The contrast with coverage of violence at a Bristol protest less than a week later (26th March), where the police appear to have been the aggressors, is stark.
The @bbcnews Twitter feed shows that the corporation had an eye on the March 26th protest. They posted early in the evening – “protestors gather in Bristol for third time in less than a week” – but issued no further tweets on the story as shocking footage of police violence (officers chopping prone protestors with shields, assaulting a journalist, striking a woman with extreme force) went viral.
The BBC did cover the protest on their website – Bristol Kill the Bill protest: Riot police disperse protesters – but, as we noted in a tweet to @bbcnews at the time, they made no mention of the acts of police violence spreading like wildfire on social media.
Indeed, the only violence mentioned in that article again refers to protestors – an embedded tweet from Avon and Somerset Police suggesting that protestors were throwing objects at police.
Perhaps the BBC, inveterate interrogators of power that they are, consider the police a reliable source in the heat of the moment?
They had every reason not to that week. A statement by Avon and Somerset Police had just made clear that the “broken bones” reported by the BBC in the first protest hadn’t occurred. “The clarification came later than we could have done” Superintendent Mark Runacres, the Bristol area commander, admitted, and led to “mistrust for some”.
Not the BBC!
As the night wore on we tagged @bbcnews into further tweets showing footage of police violence, notably this one posted by Daily Mirror journalist Matthew Dresch:
The @bbcnews Twitter feed remained silent. The following morning, when the protests suddenly existed again on BBC social media, they existed from the perspective of an even higher power than the police: “Kill the Bill: Violence at protest ‘disgraceful’, says prime minister”, referring exclusively to violence against the police.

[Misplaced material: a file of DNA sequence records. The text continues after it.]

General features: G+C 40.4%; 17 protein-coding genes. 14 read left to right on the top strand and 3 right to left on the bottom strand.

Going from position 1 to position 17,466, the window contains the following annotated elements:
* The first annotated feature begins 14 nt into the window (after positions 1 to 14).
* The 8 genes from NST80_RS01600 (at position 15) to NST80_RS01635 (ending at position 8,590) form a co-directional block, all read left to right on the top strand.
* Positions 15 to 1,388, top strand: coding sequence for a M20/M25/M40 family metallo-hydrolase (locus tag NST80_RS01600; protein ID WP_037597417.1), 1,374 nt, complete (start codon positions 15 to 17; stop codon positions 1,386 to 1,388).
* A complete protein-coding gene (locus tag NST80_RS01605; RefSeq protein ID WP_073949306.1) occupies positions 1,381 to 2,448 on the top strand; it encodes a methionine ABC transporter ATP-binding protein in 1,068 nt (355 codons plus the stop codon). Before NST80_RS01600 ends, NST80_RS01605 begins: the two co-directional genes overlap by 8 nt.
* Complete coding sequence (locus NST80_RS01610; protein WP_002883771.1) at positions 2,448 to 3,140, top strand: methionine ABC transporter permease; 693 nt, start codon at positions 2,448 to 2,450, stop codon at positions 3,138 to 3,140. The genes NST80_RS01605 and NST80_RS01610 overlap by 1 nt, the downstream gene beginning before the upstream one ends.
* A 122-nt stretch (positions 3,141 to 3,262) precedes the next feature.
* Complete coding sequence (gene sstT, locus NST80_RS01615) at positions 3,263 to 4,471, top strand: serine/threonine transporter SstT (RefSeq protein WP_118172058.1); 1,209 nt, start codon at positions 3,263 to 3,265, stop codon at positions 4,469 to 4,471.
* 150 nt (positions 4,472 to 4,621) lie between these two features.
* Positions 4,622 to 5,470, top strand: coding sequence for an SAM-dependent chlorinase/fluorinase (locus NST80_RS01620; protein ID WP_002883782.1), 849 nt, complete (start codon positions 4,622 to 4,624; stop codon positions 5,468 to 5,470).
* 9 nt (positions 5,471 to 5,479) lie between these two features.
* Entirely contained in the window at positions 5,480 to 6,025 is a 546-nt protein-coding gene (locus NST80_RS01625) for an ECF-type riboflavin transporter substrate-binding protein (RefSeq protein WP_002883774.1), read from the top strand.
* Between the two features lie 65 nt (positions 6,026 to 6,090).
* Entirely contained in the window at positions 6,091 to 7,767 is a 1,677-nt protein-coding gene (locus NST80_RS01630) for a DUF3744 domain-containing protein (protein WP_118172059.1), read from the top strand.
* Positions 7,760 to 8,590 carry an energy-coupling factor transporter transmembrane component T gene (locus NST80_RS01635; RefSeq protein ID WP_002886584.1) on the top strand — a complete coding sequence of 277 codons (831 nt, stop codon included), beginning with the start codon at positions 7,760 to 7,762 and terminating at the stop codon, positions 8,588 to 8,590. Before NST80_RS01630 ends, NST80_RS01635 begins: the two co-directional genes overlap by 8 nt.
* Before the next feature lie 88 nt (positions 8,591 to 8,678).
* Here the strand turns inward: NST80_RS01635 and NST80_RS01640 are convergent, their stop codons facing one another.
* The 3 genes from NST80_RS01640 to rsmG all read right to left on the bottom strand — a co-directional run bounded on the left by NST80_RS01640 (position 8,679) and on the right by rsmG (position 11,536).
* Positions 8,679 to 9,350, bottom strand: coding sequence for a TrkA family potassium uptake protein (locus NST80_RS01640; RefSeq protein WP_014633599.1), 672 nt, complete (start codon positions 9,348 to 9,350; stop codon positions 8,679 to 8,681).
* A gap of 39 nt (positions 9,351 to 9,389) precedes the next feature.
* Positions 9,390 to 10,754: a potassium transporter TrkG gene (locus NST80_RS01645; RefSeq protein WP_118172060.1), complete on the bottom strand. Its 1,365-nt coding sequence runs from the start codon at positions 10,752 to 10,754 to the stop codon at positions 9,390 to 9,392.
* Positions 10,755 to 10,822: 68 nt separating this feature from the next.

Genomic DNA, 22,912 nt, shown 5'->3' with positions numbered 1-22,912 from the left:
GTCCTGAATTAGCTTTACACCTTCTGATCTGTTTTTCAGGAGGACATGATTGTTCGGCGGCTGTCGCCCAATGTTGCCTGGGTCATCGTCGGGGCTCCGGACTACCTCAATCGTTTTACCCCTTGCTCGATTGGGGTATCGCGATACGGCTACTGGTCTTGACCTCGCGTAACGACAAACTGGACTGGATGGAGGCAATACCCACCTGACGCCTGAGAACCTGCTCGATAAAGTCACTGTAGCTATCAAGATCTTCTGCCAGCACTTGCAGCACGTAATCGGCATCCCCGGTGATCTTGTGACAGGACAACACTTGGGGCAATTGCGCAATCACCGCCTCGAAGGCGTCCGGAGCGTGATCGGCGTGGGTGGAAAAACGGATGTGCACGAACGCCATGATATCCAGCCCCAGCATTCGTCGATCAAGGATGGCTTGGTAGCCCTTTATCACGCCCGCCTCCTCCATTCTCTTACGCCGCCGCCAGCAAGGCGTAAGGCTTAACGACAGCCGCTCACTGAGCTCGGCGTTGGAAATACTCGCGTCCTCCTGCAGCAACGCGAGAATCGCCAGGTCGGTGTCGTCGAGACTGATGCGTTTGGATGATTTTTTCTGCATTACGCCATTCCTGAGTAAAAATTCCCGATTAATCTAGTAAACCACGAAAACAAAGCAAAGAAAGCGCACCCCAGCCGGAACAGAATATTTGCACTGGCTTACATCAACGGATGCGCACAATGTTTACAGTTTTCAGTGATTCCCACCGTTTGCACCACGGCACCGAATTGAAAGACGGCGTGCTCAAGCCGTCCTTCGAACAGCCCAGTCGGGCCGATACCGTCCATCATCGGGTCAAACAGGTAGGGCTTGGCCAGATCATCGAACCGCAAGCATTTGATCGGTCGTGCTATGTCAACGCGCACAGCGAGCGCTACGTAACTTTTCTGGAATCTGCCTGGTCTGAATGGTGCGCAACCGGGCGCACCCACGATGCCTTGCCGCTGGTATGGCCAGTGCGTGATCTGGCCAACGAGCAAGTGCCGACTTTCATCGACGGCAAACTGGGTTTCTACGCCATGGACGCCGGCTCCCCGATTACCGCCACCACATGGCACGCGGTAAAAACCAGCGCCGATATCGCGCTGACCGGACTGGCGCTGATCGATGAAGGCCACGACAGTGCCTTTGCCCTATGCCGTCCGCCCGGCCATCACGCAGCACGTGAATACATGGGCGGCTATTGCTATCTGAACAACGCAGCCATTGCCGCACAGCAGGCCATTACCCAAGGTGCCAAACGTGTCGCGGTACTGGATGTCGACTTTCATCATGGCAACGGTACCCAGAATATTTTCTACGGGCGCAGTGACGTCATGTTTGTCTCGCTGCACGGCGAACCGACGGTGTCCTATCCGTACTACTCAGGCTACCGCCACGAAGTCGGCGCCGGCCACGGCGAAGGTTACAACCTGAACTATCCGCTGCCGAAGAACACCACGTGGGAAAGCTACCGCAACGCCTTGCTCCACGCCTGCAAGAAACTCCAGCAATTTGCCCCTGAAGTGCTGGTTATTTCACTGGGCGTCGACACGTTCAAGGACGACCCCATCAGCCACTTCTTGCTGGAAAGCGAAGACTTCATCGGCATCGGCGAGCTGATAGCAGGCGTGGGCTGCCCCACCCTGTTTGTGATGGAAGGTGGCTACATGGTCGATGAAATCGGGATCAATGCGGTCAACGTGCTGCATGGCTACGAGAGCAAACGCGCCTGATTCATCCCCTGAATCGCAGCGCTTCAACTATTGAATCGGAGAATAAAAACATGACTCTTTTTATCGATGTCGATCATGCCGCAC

In a bid to gain an objective measure of BBC coverage of the Bristol protests we conducted the following Twitter search: “(bristol OR protest OR police) (from:bbcnews)” between the dates of the two protests: 21/3/2021 and 27/3/2021. The results relevant to protests in Bristol are listed below:
Footage of moment man tried to set fire to police van while an officer was inside during violent protests in Bristol released by police
In pictures: Kill the Bill Bristol protest turns violent
Chief constable defends use of force at Kill the Bill protests in Bristol
Violent clashes during Bristol’s Kill the Bill demonstration “shameful”, says Mayor Marvin Rees
Police hunting protesters who attacked officers at Bristol Kill the Bill protest release images of wanted people
14 people arrested at second night of protests in Bristol, police say
Police publish eight more images of people they want to trace after protest in Bristol turned violent over the weekend